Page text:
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COMMON GARDEN WEEDS


Weed control is dependent upon which type of weeds are present and in what type of situation. Annual and Biennial weeds reproduce from seeds and can be eradicated relatively easily. Perennial weeds are more vigorous, reproducing by a variety of means. They can spread vegetatively by means of runners, rhizomes or by setting seed. In some cases just a small piece of root left in the ground can produce another plant - such is the case with bindweed. The best form of control is to use preventative measures. Using chemicals will not address the problem in the long term and can easily affect non-target plants, if the herbicide is accidentally sprayed onto them. Ensuring that bare earth is covered with plants, a mulch, black plastic sheeting or old carpets will help enormously in keeping weeds at bay. Bare ground will always encourage weeds to colonise, or allow weed seeds present in the soil to germinate. It is well worth the effort of spending some time clearing weeds from an area that you plan to use for planting. Annual and Biennial weeds can be removed by hoeing the area and removing plants to the compost heap. This should be done regularly to eradicate weeds as seeds germinate. Perennial weeds are likely to be encouraged to grow more vigorously after hoeing unless the process is repeated and all root material is removed. When weeds are found amongst plants these can be removed by hoeing or hand weeding, which should be done on a regular basis. More persistent weeds will need to be pulled out by hand, particularly perennials, but care should be taken to ensure that the whole plant is removed including all roots. If you choose to use herbicides then there are many available, but make sure that you use the correct one, dependent on the weed to be eradicated. Herbicides can act by contact, when applied to the foliage, by translocated action where the chemical enters the sap of the weed, or by soil applied chemicals where it enters the root system of the weed. All spraying should be done on a dry still day to avoid chemicals coming into contact with other plants. The most important thing when using chemicals is to read the instructions carefully.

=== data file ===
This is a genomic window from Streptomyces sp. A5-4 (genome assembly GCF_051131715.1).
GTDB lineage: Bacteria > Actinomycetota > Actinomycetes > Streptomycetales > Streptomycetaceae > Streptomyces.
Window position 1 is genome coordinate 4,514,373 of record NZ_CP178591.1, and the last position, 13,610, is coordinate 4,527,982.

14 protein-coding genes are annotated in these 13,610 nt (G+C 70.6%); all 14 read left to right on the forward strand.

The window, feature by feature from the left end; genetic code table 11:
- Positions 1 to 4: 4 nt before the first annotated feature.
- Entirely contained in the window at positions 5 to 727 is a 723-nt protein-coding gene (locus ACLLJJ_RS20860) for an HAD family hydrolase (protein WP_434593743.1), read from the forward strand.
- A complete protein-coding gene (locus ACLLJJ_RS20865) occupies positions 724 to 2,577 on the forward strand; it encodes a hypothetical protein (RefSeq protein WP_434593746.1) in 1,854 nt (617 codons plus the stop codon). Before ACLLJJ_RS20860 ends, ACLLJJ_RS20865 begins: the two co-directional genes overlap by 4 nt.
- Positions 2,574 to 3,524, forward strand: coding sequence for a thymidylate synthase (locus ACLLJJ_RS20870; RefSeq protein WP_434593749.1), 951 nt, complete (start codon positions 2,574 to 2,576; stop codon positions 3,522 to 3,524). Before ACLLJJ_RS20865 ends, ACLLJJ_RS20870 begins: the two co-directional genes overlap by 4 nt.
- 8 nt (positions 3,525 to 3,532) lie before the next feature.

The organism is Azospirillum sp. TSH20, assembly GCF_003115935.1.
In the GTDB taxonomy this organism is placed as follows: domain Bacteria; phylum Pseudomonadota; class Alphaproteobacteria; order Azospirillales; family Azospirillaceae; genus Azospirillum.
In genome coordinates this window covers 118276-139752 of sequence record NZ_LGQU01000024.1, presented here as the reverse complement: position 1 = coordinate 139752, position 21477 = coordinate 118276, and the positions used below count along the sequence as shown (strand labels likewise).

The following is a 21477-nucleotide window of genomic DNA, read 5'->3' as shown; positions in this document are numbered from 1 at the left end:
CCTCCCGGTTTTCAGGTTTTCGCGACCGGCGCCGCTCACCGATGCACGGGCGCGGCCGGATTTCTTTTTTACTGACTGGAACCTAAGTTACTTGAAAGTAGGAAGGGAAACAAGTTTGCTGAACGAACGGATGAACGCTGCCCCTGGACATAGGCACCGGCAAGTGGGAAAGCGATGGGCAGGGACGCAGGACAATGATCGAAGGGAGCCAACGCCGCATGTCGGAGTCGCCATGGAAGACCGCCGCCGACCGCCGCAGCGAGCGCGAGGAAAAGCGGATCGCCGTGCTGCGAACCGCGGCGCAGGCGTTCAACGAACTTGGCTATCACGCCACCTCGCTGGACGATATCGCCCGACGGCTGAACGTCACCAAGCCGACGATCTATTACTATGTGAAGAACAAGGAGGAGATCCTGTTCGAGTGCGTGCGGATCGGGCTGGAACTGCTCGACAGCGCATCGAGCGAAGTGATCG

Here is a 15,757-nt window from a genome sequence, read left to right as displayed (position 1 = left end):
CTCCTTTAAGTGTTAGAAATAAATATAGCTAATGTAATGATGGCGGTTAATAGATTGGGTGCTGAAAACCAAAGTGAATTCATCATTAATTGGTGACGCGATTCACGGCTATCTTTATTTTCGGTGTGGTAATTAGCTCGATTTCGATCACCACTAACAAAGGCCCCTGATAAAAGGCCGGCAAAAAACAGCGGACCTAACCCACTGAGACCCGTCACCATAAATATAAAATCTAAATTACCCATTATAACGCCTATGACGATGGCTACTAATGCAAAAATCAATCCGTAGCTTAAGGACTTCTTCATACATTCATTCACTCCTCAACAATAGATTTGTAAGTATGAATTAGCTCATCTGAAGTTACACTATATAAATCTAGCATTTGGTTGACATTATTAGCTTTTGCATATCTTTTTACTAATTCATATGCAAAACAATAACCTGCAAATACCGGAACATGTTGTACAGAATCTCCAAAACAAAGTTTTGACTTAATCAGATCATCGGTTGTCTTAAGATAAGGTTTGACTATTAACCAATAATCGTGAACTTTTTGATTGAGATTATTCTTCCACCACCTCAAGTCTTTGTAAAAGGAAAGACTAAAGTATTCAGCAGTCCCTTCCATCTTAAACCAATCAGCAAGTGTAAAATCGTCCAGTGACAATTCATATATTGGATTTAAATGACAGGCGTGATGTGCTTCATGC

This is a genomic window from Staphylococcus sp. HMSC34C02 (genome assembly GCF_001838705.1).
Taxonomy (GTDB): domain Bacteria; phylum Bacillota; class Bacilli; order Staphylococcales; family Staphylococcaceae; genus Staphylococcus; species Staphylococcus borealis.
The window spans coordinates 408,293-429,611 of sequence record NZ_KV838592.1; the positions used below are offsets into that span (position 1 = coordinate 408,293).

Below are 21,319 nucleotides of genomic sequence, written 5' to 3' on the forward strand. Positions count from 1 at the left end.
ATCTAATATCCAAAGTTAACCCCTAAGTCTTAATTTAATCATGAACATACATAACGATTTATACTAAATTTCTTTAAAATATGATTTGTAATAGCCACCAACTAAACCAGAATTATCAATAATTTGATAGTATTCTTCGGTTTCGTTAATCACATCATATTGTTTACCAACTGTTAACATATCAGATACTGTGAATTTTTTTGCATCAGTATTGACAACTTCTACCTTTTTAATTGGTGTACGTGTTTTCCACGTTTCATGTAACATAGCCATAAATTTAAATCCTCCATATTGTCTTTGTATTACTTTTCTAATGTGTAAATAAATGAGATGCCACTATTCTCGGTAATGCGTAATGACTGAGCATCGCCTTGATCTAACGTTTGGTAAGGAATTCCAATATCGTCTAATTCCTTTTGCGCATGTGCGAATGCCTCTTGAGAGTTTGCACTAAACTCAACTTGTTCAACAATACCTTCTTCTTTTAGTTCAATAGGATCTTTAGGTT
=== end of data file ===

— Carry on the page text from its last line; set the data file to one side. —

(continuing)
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Home Page |Club News |Photo Gallery 1 |Pests and Diseases |Fuchsia Articles |Friends or Foe |Pelargonium Articles |Books/Nurseries and Gardens |Photo Gallery 2 |Photo Gallery 3 |Photo Gallery 4 |Photo Gallery 5 |Hybridizing Fuchsia's |The Fuchsia Year |Lets Go Gardening & HortiPlex Garden Web |Photo Gallery 7 |Standard Fuchsias |Pesticides/Insecticides |Butterflies |Pelargonium Photo Gallery 1 |Pelargonium Photo Gallery 2 |Photo Gallery Index |Hints and Tips |Cuttings |Garden Visitors |Glossary |Hardy Fuchsia List |Species Fuchsia |The Pelargonium Year |Stopping and Timing |Fuchsia/Pelargonium Articles |Debby's Garden Links |Wild Birds (RSPB) |Photo Gallery 6 |Bonsai Garden |Carnivorous Plants |Garden Weeds |Poisonous Plants |Green Gardener |New Releases 2007 |New Releases 2008 |Contact Information for Fuchsia |Links for Fuchsia |Guestbook |Mail Form